We are still in the process of establishing the Army University. It has not been approved yet and once it is approved, we hope that it will take off successfully and that is why we have been making the necessary contacts with all the stakeholders who will facilitate the establishment. When you look at it, the need for this university as a sort of solution centre where different challenges confronting the Army will be tackled is long overdue.
You know that the development of our military industrial complex is very low now and this is not because we lack the capability or the resources to, but because we don’t have a structure to drive it to attract challenges and become a solution centre. So, the University will provide a platform where you can throw such a challenge. Once you have the idea, the research will be done, solutions will emerge – how do you achieve this? How do you realize this? It is then that we now move into the military industrial complex where you can have the eventual production as the case may be. There are other areas also- what we are doing now. As it is, we don’t seem to have the strategy to start from the conception up to the production of any military hardware, or any challenge to the military in terms of strategy, even in our operations, logistics and indeed, general administration and this also informed the need to establish the Nigerian Army University.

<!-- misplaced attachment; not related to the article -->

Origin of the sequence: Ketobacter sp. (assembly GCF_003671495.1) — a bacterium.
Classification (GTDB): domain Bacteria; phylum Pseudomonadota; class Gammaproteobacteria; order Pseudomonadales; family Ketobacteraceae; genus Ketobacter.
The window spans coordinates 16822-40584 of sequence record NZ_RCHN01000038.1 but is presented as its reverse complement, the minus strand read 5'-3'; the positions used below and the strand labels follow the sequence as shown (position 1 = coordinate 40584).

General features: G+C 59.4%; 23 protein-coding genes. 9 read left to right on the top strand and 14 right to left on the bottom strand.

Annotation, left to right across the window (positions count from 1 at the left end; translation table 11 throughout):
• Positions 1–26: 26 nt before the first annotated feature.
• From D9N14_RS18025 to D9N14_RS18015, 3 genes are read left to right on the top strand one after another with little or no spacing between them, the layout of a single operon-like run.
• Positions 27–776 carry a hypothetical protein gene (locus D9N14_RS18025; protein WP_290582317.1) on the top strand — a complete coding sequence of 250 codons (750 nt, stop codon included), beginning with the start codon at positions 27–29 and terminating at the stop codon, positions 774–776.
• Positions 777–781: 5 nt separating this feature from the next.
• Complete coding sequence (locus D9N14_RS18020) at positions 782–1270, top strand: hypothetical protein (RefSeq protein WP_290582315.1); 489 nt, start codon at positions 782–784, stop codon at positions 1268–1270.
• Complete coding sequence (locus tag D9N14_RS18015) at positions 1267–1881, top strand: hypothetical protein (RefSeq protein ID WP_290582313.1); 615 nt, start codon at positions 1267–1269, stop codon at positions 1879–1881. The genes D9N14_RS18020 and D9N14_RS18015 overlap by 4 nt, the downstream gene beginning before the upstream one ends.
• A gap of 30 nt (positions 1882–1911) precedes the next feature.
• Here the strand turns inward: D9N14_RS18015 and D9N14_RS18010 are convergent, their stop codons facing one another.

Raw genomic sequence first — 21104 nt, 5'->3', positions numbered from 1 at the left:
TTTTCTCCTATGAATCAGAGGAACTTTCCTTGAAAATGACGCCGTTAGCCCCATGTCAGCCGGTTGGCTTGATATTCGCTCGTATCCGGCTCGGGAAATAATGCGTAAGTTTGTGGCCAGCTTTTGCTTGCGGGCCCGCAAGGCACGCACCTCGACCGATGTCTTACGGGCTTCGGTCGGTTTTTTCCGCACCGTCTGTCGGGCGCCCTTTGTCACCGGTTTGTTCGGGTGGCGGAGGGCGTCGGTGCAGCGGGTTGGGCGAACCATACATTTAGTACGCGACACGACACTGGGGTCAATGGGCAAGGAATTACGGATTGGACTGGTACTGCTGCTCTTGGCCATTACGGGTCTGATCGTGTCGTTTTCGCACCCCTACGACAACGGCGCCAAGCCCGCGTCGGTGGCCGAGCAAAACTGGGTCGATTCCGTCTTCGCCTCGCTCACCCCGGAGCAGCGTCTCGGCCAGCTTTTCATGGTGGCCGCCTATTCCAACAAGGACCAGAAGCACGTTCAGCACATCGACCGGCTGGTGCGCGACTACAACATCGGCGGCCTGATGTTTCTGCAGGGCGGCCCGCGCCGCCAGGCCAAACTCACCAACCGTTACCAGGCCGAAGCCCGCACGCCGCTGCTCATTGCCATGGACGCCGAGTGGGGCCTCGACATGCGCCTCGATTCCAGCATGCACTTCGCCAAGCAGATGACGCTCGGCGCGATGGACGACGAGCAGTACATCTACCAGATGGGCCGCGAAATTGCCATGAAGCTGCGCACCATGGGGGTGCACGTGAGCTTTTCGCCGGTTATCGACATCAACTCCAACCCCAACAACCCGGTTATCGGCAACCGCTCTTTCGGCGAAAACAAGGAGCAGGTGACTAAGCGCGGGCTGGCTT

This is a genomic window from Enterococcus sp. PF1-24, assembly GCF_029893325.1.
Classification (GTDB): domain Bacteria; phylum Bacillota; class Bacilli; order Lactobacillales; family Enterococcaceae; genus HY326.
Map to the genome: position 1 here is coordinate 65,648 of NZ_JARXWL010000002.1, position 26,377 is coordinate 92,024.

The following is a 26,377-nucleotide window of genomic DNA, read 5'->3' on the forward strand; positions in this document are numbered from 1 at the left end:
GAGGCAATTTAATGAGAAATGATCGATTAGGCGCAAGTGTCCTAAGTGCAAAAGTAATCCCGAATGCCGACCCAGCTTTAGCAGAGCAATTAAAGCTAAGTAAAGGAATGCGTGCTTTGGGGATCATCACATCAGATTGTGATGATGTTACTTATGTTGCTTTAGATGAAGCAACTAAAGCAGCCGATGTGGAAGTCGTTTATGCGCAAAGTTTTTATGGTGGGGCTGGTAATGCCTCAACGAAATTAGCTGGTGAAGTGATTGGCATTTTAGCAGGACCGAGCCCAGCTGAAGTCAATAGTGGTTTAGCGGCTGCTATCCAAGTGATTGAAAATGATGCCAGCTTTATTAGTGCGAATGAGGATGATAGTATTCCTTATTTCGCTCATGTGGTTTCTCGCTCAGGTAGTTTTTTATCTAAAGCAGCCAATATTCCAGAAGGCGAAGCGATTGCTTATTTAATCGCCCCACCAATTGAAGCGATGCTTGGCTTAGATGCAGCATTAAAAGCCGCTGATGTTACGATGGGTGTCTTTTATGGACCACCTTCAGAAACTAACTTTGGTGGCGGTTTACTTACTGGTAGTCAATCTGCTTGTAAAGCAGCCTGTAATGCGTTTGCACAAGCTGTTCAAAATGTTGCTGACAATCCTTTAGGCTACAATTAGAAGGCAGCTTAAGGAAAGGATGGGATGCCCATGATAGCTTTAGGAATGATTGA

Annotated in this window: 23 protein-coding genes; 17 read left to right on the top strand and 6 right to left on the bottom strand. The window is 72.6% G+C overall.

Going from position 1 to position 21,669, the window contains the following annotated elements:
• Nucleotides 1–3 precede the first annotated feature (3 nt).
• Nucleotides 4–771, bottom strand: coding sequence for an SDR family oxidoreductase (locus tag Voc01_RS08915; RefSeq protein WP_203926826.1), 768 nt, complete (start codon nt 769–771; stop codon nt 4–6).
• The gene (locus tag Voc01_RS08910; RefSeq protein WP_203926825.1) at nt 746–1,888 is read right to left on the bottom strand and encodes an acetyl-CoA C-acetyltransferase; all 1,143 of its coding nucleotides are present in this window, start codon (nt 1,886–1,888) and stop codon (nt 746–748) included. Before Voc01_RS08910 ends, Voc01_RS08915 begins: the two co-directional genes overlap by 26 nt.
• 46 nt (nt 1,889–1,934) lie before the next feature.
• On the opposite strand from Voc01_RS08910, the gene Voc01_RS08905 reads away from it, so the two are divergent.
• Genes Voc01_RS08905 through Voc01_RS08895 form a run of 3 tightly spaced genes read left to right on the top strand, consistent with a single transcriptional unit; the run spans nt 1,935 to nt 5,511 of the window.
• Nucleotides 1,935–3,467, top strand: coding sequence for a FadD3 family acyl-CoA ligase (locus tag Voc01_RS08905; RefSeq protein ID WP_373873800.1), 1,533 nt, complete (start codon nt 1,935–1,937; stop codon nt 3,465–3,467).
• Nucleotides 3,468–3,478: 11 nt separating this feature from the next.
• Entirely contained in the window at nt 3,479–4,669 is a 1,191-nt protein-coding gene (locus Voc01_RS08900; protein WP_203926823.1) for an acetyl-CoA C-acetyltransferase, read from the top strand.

It’s a specific solution centre for the Army on science and technology and there are other universities of similar concepts around the world. So, we must keep pace with modern trends so that we don’t lag behind. Though the University will specifically be for the Army, we will also look at the wider society, especially on challenges that have direct bearing to the Army or to the military on which we can collaborate. We can also find solutions, do research and in that perspective, we can now open the University to the general public because the academic environment will not be restricted to the Army. That is the concept. And you see, every year, we sponsor officers and soldiers with huge amount of money to study in similar institutions at home and abroad, so this University can help us to conserve funds, since it is our own, and we will even have more resources to sponsor our officers, to do research on our challenges and requirements.